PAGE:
Sometimes, when you least expect it, a truly memorable experience awaits around the corner… Literally.
Today on our way home from a no-name suburban box store we noticed a large celebratory gathering in front of Ottawa’s St. Tekle Haimanot Ehiopian Orthodox Tewahedo Church. Wanting to take a picture of what we thought might be a wedding, as people were dressed in very beautiful traditional clothing, we parked around the corner, dug out the camera from the trunk of the car, and walked towards the church. Standing on the door-steps of a house beside the church fence, we took a few pictures of the gathering, hoping our photographic endeavors would not be noticed and objected to. Well, photo sleuths we are not.
Within seconds, a man, dressed in white vestments, walked across the church lawn and asked us to join in the celebration of St. Tekle Haimanot. This was an offer a Boomer Traveller would never refuse.
St. Tekle Haimanot was an Ethiopian Saint who lived around 1300 A.D., who according to tradition played a role in restoring the Solomonic dynasty/House of Solomon. This lineage claims patrilineal descent from King Solomon of old testament fame and the Queen of Sheba, whose liaison resulted in the birth of a son, Menelic I , who is credited with bringing the Ark of the Covenant with him to Ethiopia. The Ethiopian Orthodox Church claims the ark still resides in Axum under guard near the Church of Our Lady Mary of Zion.
The ceremony bore many similarities to those practiced in Judaism, from whom Ethiopian Orthodox Church may have evolved.
On entering the church we were asked to remove our shoes.
During the service, the women had their heads covered with a scarf and sat on the right while the men sat on the left side when facing the altar.
A fabulous youth choir and a large drum accompanied the service. A congregant, who kindly took us under his wing, explained that the ceremony was focused on the showing of a replica of the ark which contained the covenant of Moses.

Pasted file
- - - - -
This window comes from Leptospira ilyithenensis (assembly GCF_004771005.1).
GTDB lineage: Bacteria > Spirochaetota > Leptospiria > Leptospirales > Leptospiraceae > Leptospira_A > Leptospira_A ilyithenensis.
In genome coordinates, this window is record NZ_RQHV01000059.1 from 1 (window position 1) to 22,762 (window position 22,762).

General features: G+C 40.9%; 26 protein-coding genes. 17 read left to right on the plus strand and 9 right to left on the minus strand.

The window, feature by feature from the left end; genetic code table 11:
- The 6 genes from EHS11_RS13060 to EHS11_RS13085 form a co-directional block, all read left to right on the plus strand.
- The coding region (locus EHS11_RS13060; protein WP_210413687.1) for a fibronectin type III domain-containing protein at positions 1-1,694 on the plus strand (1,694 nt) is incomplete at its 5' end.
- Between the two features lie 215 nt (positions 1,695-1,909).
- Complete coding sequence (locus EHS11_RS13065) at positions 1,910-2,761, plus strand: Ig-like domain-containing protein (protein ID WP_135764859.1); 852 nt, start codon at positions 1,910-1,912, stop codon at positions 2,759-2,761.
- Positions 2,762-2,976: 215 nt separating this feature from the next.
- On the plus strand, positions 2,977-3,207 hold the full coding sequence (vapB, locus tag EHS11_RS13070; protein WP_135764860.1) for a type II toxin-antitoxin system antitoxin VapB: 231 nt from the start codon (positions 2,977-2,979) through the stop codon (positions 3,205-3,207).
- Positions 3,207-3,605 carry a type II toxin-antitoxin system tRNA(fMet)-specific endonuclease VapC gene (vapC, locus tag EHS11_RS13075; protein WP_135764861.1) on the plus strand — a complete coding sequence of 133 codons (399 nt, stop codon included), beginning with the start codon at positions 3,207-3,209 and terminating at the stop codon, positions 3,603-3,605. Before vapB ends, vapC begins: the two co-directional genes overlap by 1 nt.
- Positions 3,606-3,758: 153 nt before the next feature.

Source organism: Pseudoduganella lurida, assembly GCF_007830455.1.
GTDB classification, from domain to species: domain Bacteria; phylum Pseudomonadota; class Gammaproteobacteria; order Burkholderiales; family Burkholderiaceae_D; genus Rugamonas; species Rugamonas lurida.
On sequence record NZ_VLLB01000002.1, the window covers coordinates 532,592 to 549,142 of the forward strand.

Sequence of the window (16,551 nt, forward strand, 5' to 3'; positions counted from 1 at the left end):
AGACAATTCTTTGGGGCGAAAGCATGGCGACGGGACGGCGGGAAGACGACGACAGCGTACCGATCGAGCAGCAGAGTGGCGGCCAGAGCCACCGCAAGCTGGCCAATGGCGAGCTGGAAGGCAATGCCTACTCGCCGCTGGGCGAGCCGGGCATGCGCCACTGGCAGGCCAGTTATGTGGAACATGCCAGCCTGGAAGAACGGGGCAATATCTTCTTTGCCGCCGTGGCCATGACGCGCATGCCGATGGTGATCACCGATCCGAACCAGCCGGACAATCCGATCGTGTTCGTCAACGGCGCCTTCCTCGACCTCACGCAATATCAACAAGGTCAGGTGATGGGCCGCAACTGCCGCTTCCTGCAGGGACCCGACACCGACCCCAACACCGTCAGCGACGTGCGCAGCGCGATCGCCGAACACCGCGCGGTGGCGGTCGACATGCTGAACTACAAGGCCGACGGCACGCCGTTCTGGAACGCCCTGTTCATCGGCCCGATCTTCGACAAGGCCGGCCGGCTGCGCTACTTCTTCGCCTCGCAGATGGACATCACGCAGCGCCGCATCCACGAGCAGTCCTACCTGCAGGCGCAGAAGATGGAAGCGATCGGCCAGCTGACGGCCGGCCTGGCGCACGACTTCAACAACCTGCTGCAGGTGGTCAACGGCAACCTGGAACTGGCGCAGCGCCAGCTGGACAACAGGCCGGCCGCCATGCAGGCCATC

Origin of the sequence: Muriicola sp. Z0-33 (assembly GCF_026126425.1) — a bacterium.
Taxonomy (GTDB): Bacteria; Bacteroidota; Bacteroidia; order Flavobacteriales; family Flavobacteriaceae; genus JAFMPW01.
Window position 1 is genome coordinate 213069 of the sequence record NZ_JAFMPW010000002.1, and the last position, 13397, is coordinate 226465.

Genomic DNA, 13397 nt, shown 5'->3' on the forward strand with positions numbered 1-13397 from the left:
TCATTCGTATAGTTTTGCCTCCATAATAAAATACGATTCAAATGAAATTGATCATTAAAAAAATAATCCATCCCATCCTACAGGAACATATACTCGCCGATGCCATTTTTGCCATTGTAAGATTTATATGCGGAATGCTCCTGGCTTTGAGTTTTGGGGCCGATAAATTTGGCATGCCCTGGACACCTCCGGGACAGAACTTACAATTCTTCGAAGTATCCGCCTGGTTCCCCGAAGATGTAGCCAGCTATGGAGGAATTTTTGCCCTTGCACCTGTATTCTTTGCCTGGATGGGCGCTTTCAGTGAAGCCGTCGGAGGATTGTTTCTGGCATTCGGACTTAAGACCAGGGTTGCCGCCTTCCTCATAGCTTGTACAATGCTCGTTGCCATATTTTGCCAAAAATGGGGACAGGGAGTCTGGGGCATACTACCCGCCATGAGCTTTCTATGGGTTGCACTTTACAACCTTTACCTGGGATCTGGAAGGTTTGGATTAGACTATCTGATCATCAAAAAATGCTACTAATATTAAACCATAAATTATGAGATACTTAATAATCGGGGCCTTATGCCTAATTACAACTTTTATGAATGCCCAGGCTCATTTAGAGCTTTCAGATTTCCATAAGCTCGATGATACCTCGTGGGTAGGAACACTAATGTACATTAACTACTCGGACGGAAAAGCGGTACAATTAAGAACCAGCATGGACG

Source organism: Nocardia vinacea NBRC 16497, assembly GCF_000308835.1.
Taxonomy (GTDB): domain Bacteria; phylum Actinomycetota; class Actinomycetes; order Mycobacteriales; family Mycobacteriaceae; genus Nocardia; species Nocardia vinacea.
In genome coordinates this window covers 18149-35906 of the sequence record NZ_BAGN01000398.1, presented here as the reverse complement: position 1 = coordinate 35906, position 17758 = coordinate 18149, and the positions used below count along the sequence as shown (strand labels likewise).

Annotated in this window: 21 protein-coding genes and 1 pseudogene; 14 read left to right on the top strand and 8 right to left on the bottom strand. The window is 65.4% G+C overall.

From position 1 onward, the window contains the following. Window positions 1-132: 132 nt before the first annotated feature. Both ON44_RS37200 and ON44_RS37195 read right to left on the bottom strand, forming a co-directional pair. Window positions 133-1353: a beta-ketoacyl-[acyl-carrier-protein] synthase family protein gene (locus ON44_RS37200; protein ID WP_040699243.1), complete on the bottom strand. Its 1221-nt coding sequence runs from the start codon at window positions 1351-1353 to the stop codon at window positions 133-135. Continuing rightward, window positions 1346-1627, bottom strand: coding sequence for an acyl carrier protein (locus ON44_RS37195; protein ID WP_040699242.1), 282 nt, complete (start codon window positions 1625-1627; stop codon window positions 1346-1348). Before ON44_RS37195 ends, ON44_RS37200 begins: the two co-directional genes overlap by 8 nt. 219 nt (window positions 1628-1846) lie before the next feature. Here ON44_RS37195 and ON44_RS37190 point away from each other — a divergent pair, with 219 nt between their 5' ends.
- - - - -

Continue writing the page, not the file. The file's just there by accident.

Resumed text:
At the end of the ceremony, the men went to one side and the women the other for a libation.
We were then asked to join the church for lunch. Before we ate, the Bishop for Canada, who had come in from southern Ontario for the event, said prayers, then he cut a large bread that was in front of him and distributed it among the happy congregants.
Lunch was traditional Ethiopian bread, Injera, made from teff, which is a type of grain. It is mixed with water and fermented for a few days, then cooked like one-sided crepes. Spicy stews ladled on top of the Injera are eaten by tearing off a piece of injera and using to scoop up a bite of stew.
We chatted with a lovely woman, who had driven all the way from Halifax to join in the festivities. She kindly explained some of the church’s traditions; for example, she told us that the dietary rules were similar to the Jewish Kashrut laws with regards to how an animal is slaughtered and the prohibition of pork.
Many of the congregants came to wish us well.
It was a warm exotic Canadian cultural experience.
We thank the St. Tekle Haimanot congregation for their warm hospitality and letting us into their community.